|BIALA RAWSKA: Skierniewickie|
Alternate names: Biała Rawska [Pol], Biala Ravska [Rus], Biala Katan [Heb], Biala Poshet, Russian: Бяла-Равска. ביאלע־ראווסקע-Yiddish. 51°48' N, 20°29' E, 44 miles E of Łódź, 38 miles SW of Warszawa. 1921 Jewish population: 1,429. Yizkors: Sefer yizkor le-kedoshei Biala Rawska (Tel Aviv, 1972); Kuntres Byale-Poshet (Byale-Ravske) (, 1976); and Sefer yizkor li-kedoshe Byalah Ravskah (, 1982). Rawa County, Łódź Voivodeship with 3,233 inhabitants (2004). Town website. Jewish settlement dates from before 1710 with the first mention as blood libel. Jews formed a significant part of the local community. In the 1920s, 1,500 Jews or 60% of the town lived here and owned the majority of shops. Białorawski kahał originally had a wooden synagogue, but after a fire in 1842, built a new one. During World War II, Germany created a ghetto in the citywithin ul. Stłoczono for the Jews of Biala Rawskiej and other localities including Żyrardów and Piaseczna. The ghetto was liquidated in October 1942, a majority of its inhabitants murdered in Treblinka. [April 2009]
CEMETERY: The former synagogue devastated by the Nazis and rebuilt in the post-war years had a fire. Few traces remain of the Jewish cemetery. Two or three fragments in the cemetery located on ul. Polnej, Polna near the river was destroyed in WWII and by the communists afterward. The fragments with inscriptions, the oldest from 1791, and a complete matzevot sprayed by vandals, some concrete remains of the graves, and in several places, concave graves remain. A large part of the cemetery is overgrown with briars and thorns. The state cemetery before the war and after liberation published a Book of Remembrance Biala Rawskiej that can be seen here. [April 2009]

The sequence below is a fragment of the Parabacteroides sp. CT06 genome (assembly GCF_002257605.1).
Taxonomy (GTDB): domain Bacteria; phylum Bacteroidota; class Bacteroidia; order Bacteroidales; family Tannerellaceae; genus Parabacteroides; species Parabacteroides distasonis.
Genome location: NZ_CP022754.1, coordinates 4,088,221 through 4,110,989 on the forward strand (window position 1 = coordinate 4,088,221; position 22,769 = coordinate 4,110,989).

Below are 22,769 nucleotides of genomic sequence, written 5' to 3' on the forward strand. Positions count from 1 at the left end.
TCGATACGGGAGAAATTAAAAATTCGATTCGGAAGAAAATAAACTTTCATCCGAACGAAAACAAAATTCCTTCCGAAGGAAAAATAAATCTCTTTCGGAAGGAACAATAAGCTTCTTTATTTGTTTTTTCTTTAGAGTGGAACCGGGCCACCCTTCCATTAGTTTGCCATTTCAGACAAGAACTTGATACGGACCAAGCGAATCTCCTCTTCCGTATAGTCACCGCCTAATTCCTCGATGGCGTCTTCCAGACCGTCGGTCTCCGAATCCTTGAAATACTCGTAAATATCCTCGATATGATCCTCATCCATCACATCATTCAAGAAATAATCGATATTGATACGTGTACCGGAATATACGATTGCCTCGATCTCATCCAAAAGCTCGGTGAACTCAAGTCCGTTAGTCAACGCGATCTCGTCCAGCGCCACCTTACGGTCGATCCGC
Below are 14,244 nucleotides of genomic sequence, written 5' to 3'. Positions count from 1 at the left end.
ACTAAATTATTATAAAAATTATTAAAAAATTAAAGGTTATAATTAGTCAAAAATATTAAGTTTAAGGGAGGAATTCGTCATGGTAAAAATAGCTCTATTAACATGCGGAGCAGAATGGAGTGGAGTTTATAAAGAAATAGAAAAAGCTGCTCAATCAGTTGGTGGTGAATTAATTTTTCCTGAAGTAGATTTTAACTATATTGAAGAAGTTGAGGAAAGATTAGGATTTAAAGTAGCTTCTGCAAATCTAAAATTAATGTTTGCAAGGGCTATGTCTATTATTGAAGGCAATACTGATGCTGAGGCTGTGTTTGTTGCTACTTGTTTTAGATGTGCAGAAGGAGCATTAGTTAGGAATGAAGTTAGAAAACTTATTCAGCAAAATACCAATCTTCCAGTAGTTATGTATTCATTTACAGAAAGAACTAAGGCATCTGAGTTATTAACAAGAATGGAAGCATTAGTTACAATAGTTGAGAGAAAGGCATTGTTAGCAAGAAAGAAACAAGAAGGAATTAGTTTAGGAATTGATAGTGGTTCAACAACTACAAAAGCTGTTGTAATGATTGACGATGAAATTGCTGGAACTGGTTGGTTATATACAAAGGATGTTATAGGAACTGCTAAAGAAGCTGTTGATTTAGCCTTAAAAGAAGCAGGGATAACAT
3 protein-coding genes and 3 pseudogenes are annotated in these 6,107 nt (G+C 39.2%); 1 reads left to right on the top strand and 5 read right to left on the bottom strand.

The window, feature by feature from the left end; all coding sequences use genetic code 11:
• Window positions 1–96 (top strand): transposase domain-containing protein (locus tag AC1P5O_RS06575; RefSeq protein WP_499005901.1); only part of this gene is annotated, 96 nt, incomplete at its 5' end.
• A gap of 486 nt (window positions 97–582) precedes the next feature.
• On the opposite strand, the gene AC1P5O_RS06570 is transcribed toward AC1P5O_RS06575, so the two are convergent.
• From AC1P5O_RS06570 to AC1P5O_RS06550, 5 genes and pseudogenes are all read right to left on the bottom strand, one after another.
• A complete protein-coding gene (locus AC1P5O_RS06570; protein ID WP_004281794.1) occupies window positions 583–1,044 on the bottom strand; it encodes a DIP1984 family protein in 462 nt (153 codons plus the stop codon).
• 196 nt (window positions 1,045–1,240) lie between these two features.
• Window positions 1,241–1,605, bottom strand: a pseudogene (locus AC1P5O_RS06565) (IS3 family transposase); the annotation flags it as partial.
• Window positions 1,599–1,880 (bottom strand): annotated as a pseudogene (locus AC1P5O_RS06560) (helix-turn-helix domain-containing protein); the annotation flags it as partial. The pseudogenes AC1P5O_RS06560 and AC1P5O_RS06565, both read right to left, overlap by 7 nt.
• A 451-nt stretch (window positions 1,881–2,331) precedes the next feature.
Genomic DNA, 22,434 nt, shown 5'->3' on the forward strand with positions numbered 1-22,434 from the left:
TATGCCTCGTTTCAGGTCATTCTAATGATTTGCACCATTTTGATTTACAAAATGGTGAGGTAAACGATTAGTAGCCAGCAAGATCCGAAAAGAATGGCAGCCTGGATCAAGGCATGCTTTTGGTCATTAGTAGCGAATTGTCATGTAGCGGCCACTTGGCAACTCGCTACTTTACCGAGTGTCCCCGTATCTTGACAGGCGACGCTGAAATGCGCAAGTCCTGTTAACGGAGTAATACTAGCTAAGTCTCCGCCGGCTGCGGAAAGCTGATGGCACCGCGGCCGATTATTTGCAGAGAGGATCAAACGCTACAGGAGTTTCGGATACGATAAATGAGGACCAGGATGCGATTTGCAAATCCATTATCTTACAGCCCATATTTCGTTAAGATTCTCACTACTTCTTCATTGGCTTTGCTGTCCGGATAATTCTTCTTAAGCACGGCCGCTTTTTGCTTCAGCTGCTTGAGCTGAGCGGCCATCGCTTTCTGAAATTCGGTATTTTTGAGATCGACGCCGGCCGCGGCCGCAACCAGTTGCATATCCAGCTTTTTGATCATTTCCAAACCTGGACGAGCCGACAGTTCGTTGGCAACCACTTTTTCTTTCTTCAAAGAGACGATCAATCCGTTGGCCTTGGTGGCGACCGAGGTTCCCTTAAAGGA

US Commission No. POCE000214
1991 town population is 1000-5000 with no Jews.
The earliest known Jewish community is 1765. 1921 Jewish population (census) was 1429. The Jewish cemetery was established about 1800 with last known Orthodox or Conservative Jewish burial in 1939-1945. The cemetery is landmarked by Rejestr Cmentarzy Zydowskich Urzedu ds. Wyznan 1981. The isolated suburban hillside has no sign or marker. Reached by turning directly off a public road, access is open to all with no wall, fence, or gate, but possibly a dike. The size is and was 1.35 hectares. 20 to 100 gravestones, 1 to 20 not in their original position and less than 25% broken, date from the 18th-20th centuries. The location of removed stones is unknown. The oldest known gravestone dates from 1791. The sandstone smoothed and inscribed or flat stones with carved relief decoration have Hebrew inscriptions. There are no known mass graves. Municipality owns site. The property is currently unused. Properties adjacent are agricultural and residential. Occasionally, organized tours and local residents visit. The cemetery was vandalized during World War II and occasionally since. There are no structures or maintenance. Security and weather erosion are slight threats. Moderate threat: vegetation. Serious threat: vandalism. Open graves and smashed graves are visible.
Pawet Fijatkowski, 96-800, Sochacren, Ziemowita 11 visited site and completed survey on July 15, 1991. No interviews. Documents from the private collection of Pawet Fijatkowski were used to complete the survey.
|Last Updated on Monday, 27 April 2009 22:20|